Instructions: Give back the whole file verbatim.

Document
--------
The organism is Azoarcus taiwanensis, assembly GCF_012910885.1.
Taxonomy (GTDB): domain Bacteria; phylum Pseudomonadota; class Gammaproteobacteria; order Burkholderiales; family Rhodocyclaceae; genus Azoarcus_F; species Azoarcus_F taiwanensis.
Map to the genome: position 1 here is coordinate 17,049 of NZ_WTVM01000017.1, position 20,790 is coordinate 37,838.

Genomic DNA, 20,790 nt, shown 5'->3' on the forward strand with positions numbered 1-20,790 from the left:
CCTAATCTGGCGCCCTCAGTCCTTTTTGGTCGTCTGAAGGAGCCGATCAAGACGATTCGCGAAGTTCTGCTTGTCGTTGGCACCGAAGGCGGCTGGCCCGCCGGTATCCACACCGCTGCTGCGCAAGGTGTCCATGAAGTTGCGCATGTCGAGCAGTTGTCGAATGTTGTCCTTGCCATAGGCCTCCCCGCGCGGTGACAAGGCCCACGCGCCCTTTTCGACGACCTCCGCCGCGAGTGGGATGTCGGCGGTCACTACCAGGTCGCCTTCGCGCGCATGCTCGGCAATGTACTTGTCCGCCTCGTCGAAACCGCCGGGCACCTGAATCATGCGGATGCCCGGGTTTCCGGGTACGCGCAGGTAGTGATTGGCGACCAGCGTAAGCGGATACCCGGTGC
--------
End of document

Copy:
The organism is Azoarcus taiwanensis, assembly GCF_012910885.1.
Taxonomy (GTDB): domain Bacteria; phylum Pseudomonadota; class Gammaproteobacteria; order Burkholderiales; family Rhodocyclaceae; genus Azoarcus_F; species Azoarcus_F taiwanensis.
Map to the genome: position 1 here is coordinate 17,049 of NZ_WTVM01000017.1, position 20,790 is coordinate 37,838.

Genomic DNA, 20,790 nt, shown 5'->3' on the forward strand with positions numbered 1-20,790 from the left:
CCTAATCTGGCGCCCTCAGTCCTTTTTGGTCGTCTGAAGGAGCCGATCAAGACGATTCGCGAAGTTCTGCTTGTCGTTGGCACCGAAGGCGGCTGGCCCGCCGGTATCCACACCGCTGCTGCGCAAGGTGTCCATGAAGTTGCGCATGTCGAGCAGTTGTCGAATGTTGTCCTTGCCATAGGCCTCCCCGCGCGGTGACAAGGCCCACGCGCCCTTTTCGACGACCTCCGCCGCGAGTGGGATGTCGGCGGTCACTACCAGGTCGCCTTCGCGCGCATGCTCGGCAATGTACTTGTCCGCCTCGTCGAAACCGCCGGGCACCTGAATCATGCGGATGCCCGGGTTTCCGGGTACGCGCAGGTAGTGATTGGCGACCAGCGTAAGCGGATACCCGGTGC